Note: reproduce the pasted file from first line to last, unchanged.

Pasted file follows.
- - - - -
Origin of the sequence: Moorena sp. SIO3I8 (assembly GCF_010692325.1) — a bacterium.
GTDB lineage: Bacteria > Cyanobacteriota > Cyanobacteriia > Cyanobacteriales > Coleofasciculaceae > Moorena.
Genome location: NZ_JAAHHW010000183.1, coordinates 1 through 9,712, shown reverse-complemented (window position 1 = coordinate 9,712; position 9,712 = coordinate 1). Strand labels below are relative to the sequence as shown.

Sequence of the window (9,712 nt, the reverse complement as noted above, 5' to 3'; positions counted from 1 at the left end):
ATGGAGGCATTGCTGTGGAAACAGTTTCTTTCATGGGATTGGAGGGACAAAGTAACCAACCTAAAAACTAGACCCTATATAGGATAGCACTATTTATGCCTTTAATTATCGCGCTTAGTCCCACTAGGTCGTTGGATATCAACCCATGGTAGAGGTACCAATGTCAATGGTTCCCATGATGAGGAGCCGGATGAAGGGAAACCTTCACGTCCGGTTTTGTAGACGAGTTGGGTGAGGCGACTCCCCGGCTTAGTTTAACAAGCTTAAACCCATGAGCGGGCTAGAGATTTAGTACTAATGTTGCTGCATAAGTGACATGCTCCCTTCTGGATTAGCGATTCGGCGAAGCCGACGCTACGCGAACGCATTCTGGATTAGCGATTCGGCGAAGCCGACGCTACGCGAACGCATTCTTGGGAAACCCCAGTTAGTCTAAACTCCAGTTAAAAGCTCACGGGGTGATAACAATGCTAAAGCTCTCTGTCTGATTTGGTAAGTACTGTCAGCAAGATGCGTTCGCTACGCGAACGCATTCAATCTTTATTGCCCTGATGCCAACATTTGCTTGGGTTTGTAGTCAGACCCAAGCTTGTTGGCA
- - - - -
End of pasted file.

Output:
Origin of the sequence: Moorena sp. SIO3I8 (assembly GCF_010692325.1) — a bacterium.
GTDB lineage: Bacteria > Cyanobacteriota > Cyanobacteriia > Cyanobacteriales > Coleofasciculaceae > Moorena.
Genome location: NZ_JAAHHW010000183.1, coordinates 1 through 9,712, shown reverse-complemented (window position 1 = coordinate 9,712; position 9,712 = coordinate 1). Strand labels below are relative to the sequence as shown.

Sequence of the window (9,712 nt, the reverse complement as noted above, 5' to 3'; positions counted from 1 at the left end):
ATGGAGGCATTGCTGTGGAAACAGTTTCTTTCATGGGATTGGAGGGACAAAGTAACCAACCTAAAAACTAGACCCTATATAGGATAGCACTATTTATGCCTTTAATTATCGCGCTTAGTCCCACTAGGTCGTTGGATATCAACCCATGGTAGAGGTACCAATGTCAATGGTTCCCATGATGAGGAGCCGGATGAAGGGAAACCTTCACGTCCGGTTTTGTAGACGAGTTGGGTGAGGCGACTCCCCGGCTTAGTTTAACAAGCTTAAACCCATGAGCGGGCTAGAGATTTAGTACTAATGTTGCTGCATAAGTGACATGCTCCCTTCTGGATTAGCGATTCGGCGAAGCCGACGCTACGCGAACGCATTCTGGATTAGCGATTCGGCGAAGCCGACGCTACGCGAACGCATTCTTGGGAAACCCCAGTTAGTCTAAACTCCAGTTAAAAGCTCACGGGGTGATAACAATGCTAAAGCTCTCTGTCTGATTTGGTAAGTACTGTCAGCAAGATGCGTTCGCTACGCGAACGCATTCAATCTTTATTGCCCTGATGCCAACATTTGCTTGGGTTTGTAGTCAGACCCAAGCTTGTTGGCA